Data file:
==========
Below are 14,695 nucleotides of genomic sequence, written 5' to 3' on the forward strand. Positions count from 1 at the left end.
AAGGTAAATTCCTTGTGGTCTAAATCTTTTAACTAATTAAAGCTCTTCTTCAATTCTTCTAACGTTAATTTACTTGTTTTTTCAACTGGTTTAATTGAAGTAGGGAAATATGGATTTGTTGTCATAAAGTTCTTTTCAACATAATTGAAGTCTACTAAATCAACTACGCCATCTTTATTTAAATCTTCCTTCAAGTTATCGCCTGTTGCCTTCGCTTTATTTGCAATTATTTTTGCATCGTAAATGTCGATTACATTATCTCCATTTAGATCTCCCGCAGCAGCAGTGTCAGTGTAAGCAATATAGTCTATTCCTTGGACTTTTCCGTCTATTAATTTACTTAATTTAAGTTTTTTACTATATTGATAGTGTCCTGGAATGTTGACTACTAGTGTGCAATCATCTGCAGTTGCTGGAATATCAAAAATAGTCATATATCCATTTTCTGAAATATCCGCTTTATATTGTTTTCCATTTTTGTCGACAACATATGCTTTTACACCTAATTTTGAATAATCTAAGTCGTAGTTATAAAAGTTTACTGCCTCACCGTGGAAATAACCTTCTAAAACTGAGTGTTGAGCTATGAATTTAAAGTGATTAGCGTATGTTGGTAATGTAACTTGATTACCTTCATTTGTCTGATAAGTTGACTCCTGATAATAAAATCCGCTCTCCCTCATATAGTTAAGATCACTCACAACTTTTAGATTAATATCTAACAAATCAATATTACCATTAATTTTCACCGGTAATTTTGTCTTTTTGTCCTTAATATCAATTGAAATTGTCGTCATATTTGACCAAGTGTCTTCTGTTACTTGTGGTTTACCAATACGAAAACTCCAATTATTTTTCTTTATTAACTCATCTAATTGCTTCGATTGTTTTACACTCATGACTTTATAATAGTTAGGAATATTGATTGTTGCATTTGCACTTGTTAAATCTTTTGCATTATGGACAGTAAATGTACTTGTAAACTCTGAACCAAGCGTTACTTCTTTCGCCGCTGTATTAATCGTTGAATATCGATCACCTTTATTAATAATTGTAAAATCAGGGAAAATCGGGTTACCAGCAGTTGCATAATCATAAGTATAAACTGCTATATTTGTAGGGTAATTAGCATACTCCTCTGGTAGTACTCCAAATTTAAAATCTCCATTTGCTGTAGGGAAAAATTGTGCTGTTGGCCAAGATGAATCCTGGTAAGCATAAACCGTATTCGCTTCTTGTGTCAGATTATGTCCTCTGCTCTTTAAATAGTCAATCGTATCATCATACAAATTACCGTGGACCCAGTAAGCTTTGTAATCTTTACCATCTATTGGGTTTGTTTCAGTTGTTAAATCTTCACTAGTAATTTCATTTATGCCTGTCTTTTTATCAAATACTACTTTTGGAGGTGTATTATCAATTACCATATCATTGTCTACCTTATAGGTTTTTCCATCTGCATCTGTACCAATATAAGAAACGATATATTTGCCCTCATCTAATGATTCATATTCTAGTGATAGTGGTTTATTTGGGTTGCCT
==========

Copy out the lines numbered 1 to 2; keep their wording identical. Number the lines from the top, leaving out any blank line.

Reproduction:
Below are 14,695 nucleotides of genomic sequence, written 5' to 3' on the forward strand. Positions count from 1 at the left end.
AAGGTAAATTCCTTGTGGTCTAAATCTTTTAACTAATTAAAGCTCTTCTTCAATTCTTCTAACGTTAATTTACTTGTTTTTTCAACTGGTTTAATTGAAGTAGGGAAATATGGATTTGTTGTCATAAAGTTCTTTTCAACATAATTGAAGTCTACTAAATCAACTACGCCATCTTTATTTAAATCTTCCTTCAAGTTATCGCCTGTTGCCTTCGCTTTATTTGCAATTATTTTTGCATCGTAAATGTCGATTACATTATCTCCATTTAGATCTCCCGCAGCAGCAGTGTCAGTGTAAGCAATATAGTCTATTCCTTGGACTTTTCCGTCTATTAATTTACTTAATTTAAGTTTTTTACTATATTGATAGTGTCCTGGAATGTTGACTACTAGTGTGCAATCATCTGCAGTTGCTGGAATATCAAAAATAGTCATATATCCATTTTCTGAAATATCCGCTTTATATTGTTTTCCATTTTTGTCGACAACATATGCTTTTACACCTAATTTTGAATAATCTAAGTCGTAGTTATAAAAGTTTACTGCCTCACCGTGGAAATAACCTTCTAAAACTGAGTGTTGAGCTATGAATTTAAAGTGATTAGCGTATGTTGGTAATGTAACTTGATTACCTTCATTTGTCTGATAAGTTGACTCCTGATAATAAAATCCGCTCTCCCTCATATAGTTAAGATCACTCACAACTTTTAGATTAATATCTAACAAATCAATATTACCATTAATTTTCACCGGTAATTTTGTCTTTTTGTCCTTAATATCAATTGAAATTGTCGTCATATTTGACCAAGTGTCTTCTGTTACTTGTGGTTTACCAATACGAAAACTCCAATTATTTTTCTTTATTAACTCATCTAATTGCTTCGATTGTTTTACACTCATGACTTTATAATAGTTAGGAATATTGATTGTTGCATTTGCACTTGTTAAATCTTTTGCATTATGGACAGTAAATGTACTTGTAAACTCTGAACCAAGCGTTACTTCTTTCGCCGCTGTATTAATCGTTGAATATCGATCACCTTTATTAATAATTGTAAAATCAGGGAAAATCGGGTTACCAGCAGTTGCATAATCATAAGTATAAACTGCTATATTTGTAGGGTAATTAGCATACTCCTCTGGTAGTACTCCAAATTTAAAATCTCCATTTGCTGTAGGGAAAAATTGTGCTGTTGGCCAAGATGAATCCTGGTAAGCATAAACCGTATTCGCTTCTTGTGTCAGATTATGTCCTCTGCTCTTTAAATAGTCAATCGTATCATCATACAAATTACCGTGGACCCAGTAAGCTTTGTAATCTTTACCATCTATTGGGTTTGTTTCAGTTGTTAAATCTTCACTAGTAATTTCATTTATGCCTGTCTTTTTATCAAATACTACTTTTGGAGGTGTATTATCAATTACCATATCATTGTCTACCTTATAGGTTTTTCCATCTGCATCTGTACCAATATAAGAAACGATATATTTGCCCTCATCTAATGATTCATATTCTAGTGATAGTGGTTTATTTGGGTTGCCT